Sorry, Breezycooking - I have to disagree here.
First of all, you do not need eggs to "bind" the falafel. It's a perfect Vegan dish - no eggs, no animal fat, and yes, yes, it does work with raw, soaked chickpeas because I've done it loads of times.
I believe its the starch in the chickpeas that binds the falafel together. In Indian cooking, for example, you'll find hundreds and thousands of recipes for "fritters" or "Kebabs" or "Veggie Rissoles" - without eggs. There's a delicious appetizer I make called "Vada" - it's basically soaked split green peas with spices and herbs (JUST like the falafel), deep fried and served with a fresh chutney (falafel is often served with tomatoes and tahini here). No eggs in sight. Then there are Pakoras - bound together with a chickpea-flour paste.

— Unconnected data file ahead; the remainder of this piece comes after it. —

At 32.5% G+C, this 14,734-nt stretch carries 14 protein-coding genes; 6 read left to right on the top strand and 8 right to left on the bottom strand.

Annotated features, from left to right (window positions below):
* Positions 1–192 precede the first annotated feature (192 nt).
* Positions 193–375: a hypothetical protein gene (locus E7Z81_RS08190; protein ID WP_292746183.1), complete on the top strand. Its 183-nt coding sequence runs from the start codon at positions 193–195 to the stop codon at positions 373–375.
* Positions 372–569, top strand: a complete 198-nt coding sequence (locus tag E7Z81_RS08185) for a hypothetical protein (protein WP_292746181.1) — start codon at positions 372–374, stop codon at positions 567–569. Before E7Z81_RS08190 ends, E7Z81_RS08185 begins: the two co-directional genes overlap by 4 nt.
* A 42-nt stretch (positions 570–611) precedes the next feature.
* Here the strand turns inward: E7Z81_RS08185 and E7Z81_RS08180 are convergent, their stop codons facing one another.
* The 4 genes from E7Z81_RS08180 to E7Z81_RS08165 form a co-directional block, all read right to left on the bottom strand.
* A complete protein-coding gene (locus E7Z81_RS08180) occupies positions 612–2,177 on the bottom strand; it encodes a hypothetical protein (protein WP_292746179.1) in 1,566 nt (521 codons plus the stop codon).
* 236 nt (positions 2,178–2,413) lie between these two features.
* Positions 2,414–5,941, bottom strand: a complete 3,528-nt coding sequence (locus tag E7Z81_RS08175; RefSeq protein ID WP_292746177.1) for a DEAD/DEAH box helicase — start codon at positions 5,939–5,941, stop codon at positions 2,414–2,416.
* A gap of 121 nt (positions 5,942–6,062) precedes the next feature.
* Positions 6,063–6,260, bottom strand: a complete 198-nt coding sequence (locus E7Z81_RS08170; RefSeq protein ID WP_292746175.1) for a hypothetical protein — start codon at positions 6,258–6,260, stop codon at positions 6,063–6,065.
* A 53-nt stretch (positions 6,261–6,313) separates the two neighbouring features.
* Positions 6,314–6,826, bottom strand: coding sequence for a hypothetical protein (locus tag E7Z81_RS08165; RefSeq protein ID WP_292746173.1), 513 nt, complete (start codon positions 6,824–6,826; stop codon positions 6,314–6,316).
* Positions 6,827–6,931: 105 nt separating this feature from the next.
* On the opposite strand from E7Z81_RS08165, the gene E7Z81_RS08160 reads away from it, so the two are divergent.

There's another made with ground sweetcorn. Again, no eggs. Perfect fritter if your oil is hot enough and you don't poke the food about!
A popular snack in England is an Onion Bhaji - again, onions, and chickpea flour.
Give them a try sometime and you'll see that eggs are not always necessary!